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New Measures Align to Simplify Health Quality Data Reporting

Collaborative participants have identified core sets of quality measures that payers have committed to using for reporting "as soon as feasible."

- Physicians stand to benefit from newly announced regulatory streamlining for reporting of quality measures, some of which require clinical data extracted from electronic health records.

Some new core quality measures require clinical data extracted from EHRs, and collection infrastructure will have to be developed.

The Core Quality Measures Collaborative — introduced on Feb. 16 by the Centers for Medicare and Medicaid Services (CMS), America’s Health Insurance Plans (AHIP) and a group of other healthcare system participants — specifies seven sets of clinical quality measures that support multi-payer alignment for physician quality programs. CMS had previously aligned quality measures across acute care hospital programs.

“Partners in the Collaborative recognize that physicians and other clinicians must currently report multiple quality measures to different entities. Measure requirements are often not aligned among payers, which has resulted in confusion and complexity for reporting providers. To address this problem, CMS, commercial plans, Medicare and Medicaid managed care plans, purchasers, physician and other care provider organizations, and consumers worked together through the Collaborative to identify core sets of quality measures that payers have committed to using for reporting as soon as feasible,” explained a statement issued by CMS.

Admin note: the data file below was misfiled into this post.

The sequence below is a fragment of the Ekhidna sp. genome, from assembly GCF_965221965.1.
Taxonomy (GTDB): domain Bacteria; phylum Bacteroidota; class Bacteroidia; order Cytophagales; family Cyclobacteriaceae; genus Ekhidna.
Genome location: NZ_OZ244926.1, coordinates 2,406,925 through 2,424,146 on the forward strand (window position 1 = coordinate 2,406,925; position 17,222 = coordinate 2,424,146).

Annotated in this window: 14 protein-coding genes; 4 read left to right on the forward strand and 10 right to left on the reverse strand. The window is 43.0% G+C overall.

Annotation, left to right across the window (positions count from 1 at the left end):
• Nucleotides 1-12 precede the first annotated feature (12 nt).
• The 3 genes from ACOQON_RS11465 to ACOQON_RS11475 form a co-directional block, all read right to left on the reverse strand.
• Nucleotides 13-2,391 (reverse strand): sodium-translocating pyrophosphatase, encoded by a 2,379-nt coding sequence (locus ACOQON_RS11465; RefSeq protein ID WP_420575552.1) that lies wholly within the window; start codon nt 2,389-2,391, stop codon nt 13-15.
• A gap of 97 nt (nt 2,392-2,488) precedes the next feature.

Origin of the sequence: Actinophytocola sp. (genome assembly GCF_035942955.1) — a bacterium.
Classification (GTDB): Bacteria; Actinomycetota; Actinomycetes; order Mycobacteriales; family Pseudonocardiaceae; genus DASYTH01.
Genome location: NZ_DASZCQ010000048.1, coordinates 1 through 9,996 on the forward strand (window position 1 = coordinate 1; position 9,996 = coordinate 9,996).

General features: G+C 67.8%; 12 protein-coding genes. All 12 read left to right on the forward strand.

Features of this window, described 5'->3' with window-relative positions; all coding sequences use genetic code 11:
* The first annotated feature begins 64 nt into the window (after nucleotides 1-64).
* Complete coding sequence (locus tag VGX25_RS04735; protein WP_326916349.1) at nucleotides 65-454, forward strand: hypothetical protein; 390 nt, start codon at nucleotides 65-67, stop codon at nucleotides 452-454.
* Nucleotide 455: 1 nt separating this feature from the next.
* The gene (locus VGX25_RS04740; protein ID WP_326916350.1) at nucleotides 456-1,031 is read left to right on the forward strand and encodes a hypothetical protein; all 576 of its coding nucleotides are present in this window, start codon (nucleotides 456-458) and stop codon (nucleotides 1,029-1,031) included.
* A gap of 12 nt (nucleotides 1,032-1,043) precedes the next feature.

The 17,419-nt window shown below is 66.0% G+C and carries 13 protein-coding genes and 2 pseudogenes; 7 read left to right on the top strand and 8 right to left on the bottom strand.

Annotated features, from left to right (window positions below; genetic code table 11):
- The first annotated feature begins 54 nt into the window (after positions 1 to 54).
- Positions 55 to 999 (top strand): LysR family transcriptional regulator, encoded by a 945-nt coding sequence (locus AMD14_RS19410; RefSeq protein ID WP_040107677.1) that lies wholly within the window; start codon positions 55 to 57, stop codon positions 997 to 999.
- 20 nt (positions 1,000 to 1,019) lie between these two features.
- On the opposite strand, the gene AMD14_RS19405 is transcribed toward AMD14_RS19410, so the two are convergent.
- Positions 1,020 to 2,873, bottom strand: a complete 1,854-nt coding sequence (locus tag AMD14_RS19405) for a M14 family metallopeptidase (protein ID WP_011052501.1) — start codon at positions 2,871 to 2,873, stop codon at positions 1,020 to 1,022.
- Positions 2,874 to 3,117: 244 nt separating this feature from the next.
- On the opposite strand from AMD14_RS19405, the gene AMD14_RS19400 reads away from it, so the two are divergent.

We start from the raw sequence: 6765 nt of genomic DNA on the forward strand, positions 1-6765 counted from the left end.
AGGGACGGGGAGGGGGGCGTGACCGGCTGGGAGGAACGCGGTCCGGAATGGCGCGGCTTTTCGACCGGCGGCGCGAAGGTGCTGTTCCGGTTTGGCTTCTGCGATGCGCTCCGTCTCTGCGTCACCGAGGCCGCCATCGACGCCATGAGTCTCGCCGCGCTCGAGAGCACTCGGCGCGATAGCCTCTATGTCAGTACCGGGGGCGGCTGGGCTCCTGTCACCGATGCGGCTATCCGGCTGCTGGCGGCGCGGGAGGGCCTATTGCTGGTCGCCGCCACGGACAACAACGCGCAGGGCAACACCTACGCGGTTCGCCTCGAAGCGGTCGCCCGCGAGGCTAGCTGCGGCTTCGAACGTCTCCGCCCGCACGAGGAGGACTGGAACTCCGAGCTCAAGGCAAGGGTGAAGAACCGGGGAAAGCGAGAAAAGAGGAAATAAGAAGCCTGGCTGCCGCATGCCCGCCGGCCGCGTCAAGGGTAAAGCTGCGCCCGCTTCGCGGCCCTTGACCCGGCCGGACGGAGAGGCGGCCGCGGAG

Members of the Collaborative agreed upon core measure sets that could be harmonized across commercial and government payers. The new core measures apply to the following areas:

  • Accountable care organizations, patient-centered medical homes and primary care
  • Cardiology
  • Gastroenterology
  • HIV and hepatitis C
  • Medical oncology
  • Obstetrics and gynecology
  • Orthopedics

Several measures in the core set will be drawn from EHR data, self-reported by providers or rely on registries. A fact sheet from CMS notes: “[A] robust infrastructure to collect data on all the measures in the core set does not exist currently ... Providers and payers will need to work together to create a reporting infrastructure for such measures.”

As a result, implementation will occur in stages. CMS said it is already using measures from each of the core sets. Additionally, through the notice and public comment rulemaking process, CMS intends to implement new core measures across applicable Medicare quality programs as appropriate. The agency will also eliminate redundant measures that are not part of the core set.

Commercial health plans will implement the core sets when contracts come up for renewal, or if existing contracts allow modification of the performance measure set. Ongoing monitoring by the Collaborative will enable modification of measure sets as needed, with an eye toward minimizing unintended consequences and as new/better measures become available.

“This is a first step of an ongoing process to ensure both public programs and the private sector align measures and reporting, especially as we advance alternative payment models, said Carmella Bocchino, executive vice president of AHIP.

The American Medical Association (AMA) and American Academy of Family Physicians (AAFP) are among the doctor-centric groups participating in the Collaborative.

AMA President Steven Stack, MD, said in a public statement that the initiative “has the potential to improve the health of the nation while also reducing administrative hassle that can lead to improved professional satisfaction and sustainability of physician practices.”

AAFP CEO Douglas Henley, MD, added, “We are acutely aware of the huge amount of administrative complexity and burden that impacts the daily work of our members and diverts time and resources away from direct patient care. A major part of this is the burden of multiple performance measures in quality improvement programs with no standardization or harmonization across payers. This agreement on a set of core measures for primary care and the [patient-centered medical home] represents a big step toward the goal of administrative simplification for family physicians and improved quality of care.”

 

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